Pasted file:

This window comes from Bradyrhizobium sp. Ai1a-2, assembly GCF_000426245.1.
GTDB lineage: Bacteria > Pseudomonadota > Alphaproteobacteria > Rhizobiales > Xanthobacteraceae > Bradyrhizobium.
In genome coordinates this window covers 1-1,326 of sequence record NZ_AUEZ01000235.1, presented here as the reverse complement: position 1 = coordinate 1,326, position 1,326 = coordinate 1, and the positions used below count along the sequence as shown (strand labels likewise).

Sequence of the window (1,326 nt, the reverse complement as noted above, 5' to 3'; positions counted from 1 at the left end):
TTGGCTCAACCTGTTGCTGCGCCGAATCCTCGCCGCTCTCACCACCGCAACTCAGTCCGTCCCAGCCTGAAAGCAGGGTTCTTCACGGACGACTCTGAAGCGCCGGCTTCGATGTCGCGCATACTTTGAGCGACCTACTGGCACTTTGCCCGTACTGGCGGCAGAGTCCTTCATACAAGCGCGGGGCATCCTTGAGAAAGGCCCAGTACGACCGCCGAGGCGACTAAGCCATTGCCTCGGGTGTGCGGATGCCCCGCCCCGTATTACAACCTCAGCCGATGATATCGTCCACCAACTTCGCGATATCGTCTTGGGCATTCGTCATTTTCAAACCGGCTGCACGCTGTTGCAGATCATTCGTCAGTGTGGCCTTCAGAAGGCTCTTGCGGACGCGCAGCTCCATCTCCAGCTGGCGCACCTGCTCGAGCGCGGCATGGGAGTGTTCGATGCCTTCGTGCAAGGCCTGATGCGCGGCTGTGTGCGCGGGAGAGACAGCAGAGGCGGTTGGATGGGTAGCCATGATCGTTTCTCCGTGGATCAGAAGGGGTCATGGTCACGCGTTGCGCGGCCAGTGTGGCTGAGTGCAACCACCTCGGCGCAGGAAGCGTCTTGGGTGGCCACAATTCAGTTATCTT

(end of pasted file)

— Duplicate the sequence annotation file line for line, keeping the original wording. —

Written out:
This window comes from Bradyrhizobium sp. Ai1a-2, assembly GCF_000426245.1.
GTDB lineage: Bacteria > Pseudomonadota > Alphaproteobacteria > Rhizobiales > Xanthobacteraceae > Bradyrhizobium.
In genome coordinates this window covers 1-1,326 of sequence record NZ_AUEZ01000235.1, presented here as the reverse complement: position 1 = coordinate 1,326, position 1,326 = coordinate 1, and the positions used below count along the sequence as shown (strand labels likewise).

Sequence of the window (1,326 nt, the reverse complement as noted above, 5' to 3'; positions counted from 1 at the left end):
TTGGCTCAACCTGTTGCTGCGCCGAATCCTCGCCGCTCTCACCACCGCAACTCAGTCCGTCCCAGCCTGAAAGCAGGGTTCTTCACGGACGACTCTGAAGCGCCGGCTTCGATGTCGCGCATACTTTGAGCGACCTACTGGCACTTTGCCCGTACTGGCGGCAGAGTCCTTCATACAAGCGCGGGGCATCCTTGAGAAAGGCCCAGTACGACCGCCGAGGCGACTAAGCCATTGCCTCGGGTGTGCGGATGCCCCGCCCCGTATTACAACCTCAGCCGATGATATCGTCCACCAACTTCGCGATATCGTCTTGGGCATTCGTCATTTTCAAACCGGCTGCACGCTGTTGCAGATCATTCGTCAGTGTGGCCTTCAGAAGGCTCTTGCGGACGCGCAGCTCCATCTCCAGCTGGCGCACCTGCTCGAGCGCGGCATGGGAGTGTTCGATGCCTTCGTGCAAGGCCTGATGCGCGGCTGTGTGCGCGGGAGAGACAGCAGAGGCGGTTGGATGGGTAGCCATGATCGTTTCTCCGTGGATCAGAAGGGGTCATGGTCACGCGTTGCGCGGCCAGTGTGGCTGAGTGCAACCACCTCGGCGCAGGAAGCGTCTTGGGTGGCCACAATTCAGTTATCTT